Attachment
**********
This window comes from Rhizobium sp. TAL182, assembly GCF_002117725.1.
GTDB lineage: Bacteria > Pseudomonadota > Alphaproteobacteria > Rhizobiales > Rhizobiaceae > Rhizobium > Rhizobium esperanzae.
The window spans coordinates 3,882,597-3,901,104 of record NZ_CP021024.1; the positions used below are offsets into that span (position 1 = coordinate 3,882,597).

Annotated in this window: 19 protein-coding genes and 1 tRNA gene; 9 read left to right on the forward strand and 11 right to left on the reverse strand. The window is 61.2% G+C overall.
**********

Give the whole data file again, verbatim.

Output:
This window comes from Rhizobium sp. TAL182, assembly GCF_002117725.1.
GTDB lineage: Bacteria > Pseudomonadota > Alphaproteobacteria > Rhizobiales > Rhizobiaceae > Rhizobium > Rhizobium esperanzae.
The window spans coordinates 3,882,597-3,901,104 of record NZ_CP021024.1; the positions used below are offsets into that span (position 1 = coordinate 3,882,597).

Annotated in this window: 19 protein-coding genes and 1 tRNA gene; 9 read left to right on the forward strand and 11 right to left on the reverse strand. The window is 61.2% G+C overall.